I have this line at the beginning of a Gerber file generated by Altium.


According the the Gerber Spec, the FS parameter should be followed by <L or T><A or I>. Nowhere does it mention the meaning of the D. Surely this isn't a bug in Altium.

  • \$\begingroup\$ I can't replicate this behaviour. What gerber export parameters/Altium version are you using? \$\endgroup\$ Dec 15, 2011 at 11:11
  • \$\begingroup\$ Annoyingly, I'm at a different desk at the moment. I'll have to wait until I get back to my PC before I can check. \$\endgroup\$ Dec 15, 2011 at 17:24

1 Answer 1


The "D" indicates a decimal coordinate format rather than the integer format assumed by the alleged specification you linked to, which seems not to cover all features in the, shall we say "living language".

What your board house can support is between you and them; if there's an issue first recourse would be trying options in the output menu to get an integer format, next would be reprocessing the data with your favorite string-processing language (even sed would probably do). In either case you probably want to do some manual verification that the interpretation is as expected the first time around.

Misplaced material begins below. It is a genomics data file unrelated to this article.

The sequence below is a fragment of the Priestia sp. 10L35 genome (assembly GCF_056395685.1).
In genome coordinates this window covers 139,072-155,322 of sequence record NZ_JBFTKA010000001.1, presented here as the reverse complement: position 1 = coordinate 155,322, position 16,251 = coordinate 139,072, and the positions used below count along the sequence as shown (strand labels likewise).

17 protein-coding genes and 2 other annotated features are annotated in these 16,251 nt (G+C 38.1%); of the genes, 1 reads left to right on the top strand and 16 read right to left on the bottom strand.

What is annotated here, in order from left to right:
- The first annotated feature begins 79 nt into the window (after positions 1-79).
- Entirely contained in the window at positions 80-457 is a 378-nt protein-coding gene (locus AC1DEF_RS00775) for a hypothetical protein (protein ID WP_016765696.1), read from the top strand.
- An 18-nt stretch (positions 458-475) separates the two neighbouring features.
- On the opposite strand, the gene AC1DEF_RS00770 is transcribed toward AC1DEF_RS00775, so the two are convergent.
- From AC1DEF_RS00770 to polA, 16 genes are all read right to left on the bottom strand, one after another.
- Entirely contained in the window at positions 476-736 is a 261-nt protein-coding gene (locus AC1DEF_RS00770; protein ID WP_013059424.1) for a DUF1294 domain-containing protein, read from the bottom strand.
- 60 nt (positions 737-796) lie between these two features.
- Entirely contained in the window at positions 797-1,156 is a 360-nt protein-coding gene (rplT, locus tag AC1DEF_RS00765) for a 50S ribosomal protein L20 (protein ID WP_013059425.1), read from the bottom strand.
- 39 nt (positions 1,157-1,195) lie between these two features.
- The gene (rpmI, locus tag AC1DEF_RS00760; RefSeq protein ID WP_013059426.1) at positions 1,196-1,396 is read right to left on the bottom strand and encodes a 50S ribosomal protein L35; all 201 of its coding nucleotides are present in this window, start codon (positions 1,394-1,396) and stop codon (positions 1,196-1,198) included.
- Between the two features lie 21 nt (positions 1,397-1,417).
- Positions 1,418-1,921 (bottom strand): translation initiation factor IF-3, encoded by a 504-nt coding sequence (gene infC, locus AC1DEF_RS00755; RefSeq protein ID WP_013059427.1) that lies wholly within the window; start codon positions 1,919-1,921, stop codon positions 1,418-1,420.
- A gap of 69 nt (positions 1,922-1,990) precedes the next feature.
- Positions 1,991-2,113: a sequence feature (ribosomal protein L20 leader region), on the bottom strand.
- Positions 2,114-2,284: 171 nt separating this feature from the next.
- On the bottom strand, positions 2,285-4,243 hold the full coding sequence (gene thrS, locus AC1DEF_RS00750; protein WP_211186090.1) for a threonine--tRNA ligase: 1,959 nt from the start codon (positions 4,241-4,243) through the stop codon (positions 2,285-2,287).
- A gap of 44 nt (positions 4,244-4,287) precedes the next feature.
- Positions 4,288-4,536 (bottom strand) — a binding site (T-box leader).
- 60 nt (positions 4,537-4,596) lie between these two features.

For example, here's a few lines snipped excerpted from a file I found with a google search for occurrences of your format string (source http://homecinepc.free.fr/bassm/serigraphie.ge4)



For comparison, here's some lines from an "integer" gerber from an old project of mine:


  • \$\begingroup\$ Two things: 1. If that isn't the proper Gerber spec, then where can I find it? 2. The 'D' is supposed to mean I should expect decimal places in my coordinates. However there are none. Worse, in an arc command, the I and J have zeros omitted, but there's no way to tell if it's leading or trailing! \$\endgroup\$ Dec 15, 2011 at 10:41
  • \$\begingroup\$ My board house doesn't have a problem with the files. However, I am trying to write a program to solve this problem: electronics.stackexchange.com/questions/23085/… \$\endgroup\$ Dec 15, 2011 at 10:43
  • \$\begingroup\$ @Rocketmagnet no idea where to find a more complete spec. You are going to need to post a meaningful excerpt of your file before anyone can help you with its oddities. Usually one can figure out what a gerber file intends, especially with reference to knowledge of what it is supposed to look like. \$\endgroup\$ Dec 15, 2011 at 14:29
  • \$\begingroup\$ I'll post an example. The format document I linked to should be the definitive one, as Ucamco now own Gerber Systems Corporation. If people have been adding to the format, they seem to have been doing it outside of the official spec. \$\endgroup\$ Dec 15, 2011 at 15:19

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